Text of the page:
As much as I enjoyed some of Stone's Psych 101 profile of Bush: The Early Years, the more modern-day stuff is far more compelling. There is a War Room meeting in the middle of the film where Bush and his key advisors decide whether or not to invade Iraq, and the scene stands as one of the greatest I've seen all year. This scene spotlights a couple of the supporting players better than any other. First and foremost, Jeffrey Wright's Colin Powell is mind-blowingly great, as the lone man against going in because the proof of that nation's WMDs just wasn't there. He still went down with the ship when he decided to go before the United Nations and present unsubstantiated evidence. And then there is Richard Dreyfuss' scarily real Dick Chaney, who is accused of spelling out the plan not just to get rid of Sadaam and free those under his tyrannical lead, but also as the mastermind behind plot do a little empire building in the Middle East. He's Iago, whispering words of friendship and guidance into his king's ear but clearly holding him in the lowest regard.

Toby Jones' portrait of Karl Rove is fascinating, and probably deserves its own movie. He clearly has very close friendship with Bush, but the root of their connection is unclear. Rove comes across as the nerd who is just so happy to fall in with a cool crowd that he will do anything the leader of that crowd asks. Bush likes Rove because he takes his thoughts and turns them into words that the media will eat up. There's a sequence set outdoors during Bush's run for Texas governor where they pair are running through anticipated questions from the media. Some of the answers are answers, some are attacks, and some are clearly avoidance techniques. Rounding out some of the film's most interesting performers is Elizabeth Banks' take on Laura Bush, who is transformed from a strong Democratic supporter into the wife of George Bush. It almost feels like there are missing scenes with her. Did he literally charm her away from her convictions, or were they simply never that strong to begin with? I wanted to learn more about the First Lady, and Banks is such a gifted actress (soon to be seen in two very different films in the coming weeks — Zack and Miri Make A Porno and Role Models), it's a shame Stone didn't explore here a bit more.

Although W. doesn't approach the greatness of some of Stone's other films — in particular Nixon, which also presented a disliked president in a fairly sympathetic light — it is a film worth seeing for its attempts (albeit pedestrian at times) to humanize a man who many believe is far too human to begin with. George W.Bush is as easy a target as some of the characters Bill Maher goes after in Religulous, another film I truly liked, but I think Stone could have dug deeper and expanded his scope. I was particularly shocked that there is no scene in this film showing the immediate Bush reaction to the attacks of 9/11. And I can think of a half-dozen other moments that I wish he'd included, any of which would have been more telling about the kind of leader Bush is than yet another scene where he fights with his father. When Stone puts us behind the scenes of some of the most important decisions made in modern history is when he's at his best. The movie opens with the meeting in which the term "Axis of Evil" was coined, and it's quite funny. Even for what it lacks, I'm still glad Stone didn't turn his profile of Bush into a complete lampoon of the man. Brolin's thoughtful performance moves it from simply being a "Saturday Night Live" spoof and into a realm that more closely resembles reality, or at least a version of it. This is a flawed piece that Stone might very well continue working on long after its release date (I'd say the odds are better than 50-50), and I look forward to seeing future versions that will dig a little deeper into this person who is both simple to understand and impossible to know.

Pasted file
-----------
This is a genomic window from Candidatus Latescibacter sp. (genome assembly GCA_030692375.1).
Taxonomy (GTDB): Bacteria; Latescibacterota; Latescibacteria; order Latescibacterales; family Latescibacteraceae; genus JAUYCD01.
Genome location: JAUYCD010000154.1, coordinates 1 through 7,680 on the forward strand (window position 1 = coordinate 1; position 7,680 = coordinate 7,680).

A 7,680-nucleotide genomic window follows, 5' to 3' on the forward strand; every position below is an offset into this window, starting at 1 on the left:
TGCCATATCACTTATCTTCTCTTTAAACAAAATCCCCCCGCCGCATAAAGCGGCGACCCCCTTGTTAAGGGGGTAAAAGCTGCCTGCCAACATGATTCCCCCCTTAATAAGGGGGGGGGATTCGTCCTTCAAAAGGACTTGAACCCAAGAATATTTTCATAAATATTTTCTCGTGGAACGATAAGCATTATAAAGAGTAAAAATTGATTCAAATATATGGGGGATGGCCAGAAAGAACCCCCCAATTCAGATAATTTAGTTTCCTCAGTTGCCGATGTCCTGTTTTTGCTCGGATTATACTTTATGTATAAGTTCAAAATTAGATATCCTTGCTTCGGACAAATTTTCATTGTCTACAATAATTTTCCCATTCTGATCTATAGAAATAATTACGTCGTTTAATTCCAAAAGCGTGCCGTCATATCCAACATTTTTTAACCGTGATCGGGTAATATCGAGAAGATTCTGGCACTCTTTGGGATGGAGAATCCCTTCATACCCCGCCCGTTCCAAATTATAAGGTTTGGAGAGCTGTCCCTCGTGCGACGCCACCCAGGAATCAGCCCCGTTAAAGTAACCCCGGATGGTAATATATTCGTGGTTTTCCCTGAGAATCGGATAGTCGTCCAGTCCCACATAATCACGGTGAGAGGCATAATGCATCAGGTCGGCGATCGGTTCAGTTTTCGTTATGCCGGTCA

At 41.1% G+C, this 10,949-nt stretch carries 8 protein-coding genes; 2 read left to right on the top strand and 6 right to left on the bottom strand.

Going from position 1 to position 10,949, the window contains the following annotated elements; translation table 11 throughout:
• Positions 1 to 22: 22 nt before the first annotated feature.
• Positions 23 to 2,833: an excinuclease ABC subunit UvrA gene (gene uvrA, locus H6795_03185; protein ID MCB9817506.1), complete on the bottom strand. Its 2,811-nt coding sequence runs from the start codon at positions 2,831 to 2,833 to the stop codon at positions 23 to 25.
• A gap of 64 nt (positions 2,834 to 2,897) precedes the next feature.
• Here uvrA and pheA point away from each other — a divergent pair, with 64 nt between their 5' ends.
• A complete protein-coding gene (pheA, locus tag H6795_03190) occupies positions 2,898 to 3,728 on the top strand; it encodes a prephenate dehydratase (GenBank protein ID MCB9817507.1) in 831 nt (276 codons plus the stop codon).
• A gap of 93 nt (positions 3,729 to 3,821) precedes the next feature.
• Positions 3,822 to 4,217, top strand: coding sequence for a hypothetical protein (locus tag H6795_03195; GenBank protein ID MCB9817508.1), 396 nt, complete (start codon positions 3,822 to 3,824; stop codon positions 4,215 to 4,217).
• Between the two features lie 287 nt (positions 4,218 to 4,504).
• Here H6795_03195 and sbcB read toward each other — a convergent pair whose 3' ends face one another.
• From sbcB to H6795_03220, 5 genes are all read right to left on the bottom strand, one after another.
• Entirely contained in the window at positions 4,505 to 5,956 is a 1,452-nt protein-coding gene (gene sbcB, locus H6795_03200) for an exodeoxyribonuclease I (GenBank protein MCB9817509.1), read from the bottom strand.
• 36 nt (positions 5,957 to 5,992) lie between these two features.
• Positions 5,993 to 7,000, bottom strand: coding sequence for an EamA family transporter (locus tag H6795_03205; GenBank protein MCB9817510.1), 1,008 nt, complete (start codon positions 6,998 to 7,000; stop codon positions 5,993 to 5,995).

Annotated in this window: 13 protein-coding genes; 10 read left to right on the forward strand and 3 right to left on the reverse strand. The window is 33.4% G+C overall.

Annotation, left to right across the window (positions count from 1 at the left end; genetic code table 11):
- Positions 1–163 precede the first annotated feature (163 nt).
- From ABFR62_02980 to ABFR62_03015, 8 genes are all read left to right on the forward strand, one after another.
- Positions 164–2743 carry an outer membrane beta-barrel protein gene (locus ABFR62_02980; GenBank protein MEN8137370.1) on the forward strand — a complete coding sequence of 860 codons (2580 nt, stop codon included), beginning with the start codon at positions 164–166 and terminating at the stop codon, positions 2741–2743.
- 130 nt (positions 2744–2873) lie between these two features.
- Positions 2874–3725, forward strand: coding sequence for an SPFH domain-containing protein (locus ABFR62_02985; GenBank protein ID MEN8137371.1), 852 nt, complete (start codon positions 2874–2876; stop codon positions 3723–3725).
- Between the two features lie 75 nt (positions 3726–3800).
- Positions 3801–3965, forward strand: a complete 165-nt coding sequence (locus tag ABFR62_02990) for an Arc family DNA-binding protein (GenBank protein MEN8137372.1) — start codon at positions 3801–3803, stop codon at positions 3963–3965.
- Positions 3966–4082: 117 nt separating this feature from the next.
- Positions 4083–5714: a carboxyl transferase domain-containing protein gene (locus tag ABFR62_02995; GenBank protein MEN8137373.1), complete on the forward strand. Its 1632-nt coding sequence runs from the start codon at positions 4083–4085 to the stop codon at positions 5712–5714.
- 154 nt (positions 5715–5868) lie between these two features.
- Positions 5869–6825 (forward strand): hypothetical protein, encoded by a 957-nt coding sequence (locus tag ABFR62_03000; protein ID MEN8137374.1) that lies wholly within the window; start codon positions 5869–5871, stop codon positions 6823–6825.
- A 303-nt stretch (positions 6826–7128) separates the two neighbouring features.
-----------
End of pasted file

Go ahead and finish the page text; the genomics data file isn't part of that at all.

Sex Drive

I judge teen sex comedies pretty simply. If I find myself laughing more than 50 percent of the film's running time, I recommend it. If I only laugh 51 percent of the time, the recommendation isn't particularly strong, but it's still a passing grade. If the laughs are accompanied by a solid story with characters fleshed out enough to make me care about them, well then, I'm in heaven. I'm unfamiliar with director and co-writer (along with John Morris) Sean Anders' first film Never Been Thawed, but I've heard it's solid material, and I will seek it out. His latest work, Sex Drive, had me laughing a great deal, howling on several occasions, and in a near-constant state of glorious cringe from all of the indignities that are thrust upon its unsuspecting cast, led by Josh Zuckerman as Ian and Clark Duke as Lance, who steals absolutely every scene he's in, which is nearly all of them.

High school dork Ian is tempted by an online hookup with a woman he knows as Ms. Tasty. He's only seen photos of her and she lives hundreds of miles away. Still, Ian thinks the guarantee she's given him that he'll score if he makes the journey to see her is enough to steal his brother's car (James Marsden as the loudmouth, homophobic, bully brother is a scream), snatch up his buddy Lance, as well as his best friend Felicia (Amanda Crew), to make the drive with him. The film is a classic road movie and delves to the depth of vulgarity that films like American Pie and Harold & Kumar have also traveled. But I happen to love those movies, and how they combine the sick humor with some truly silly shit. The group's Odyssey-like journey takes them to an Amish village, where they meet the world's only sarcastic Amish man, played to perfection by Seth Green; a sleazy roadside carnival; and a trailer park where Lance learns a new sexual practice — the rolling brown-out.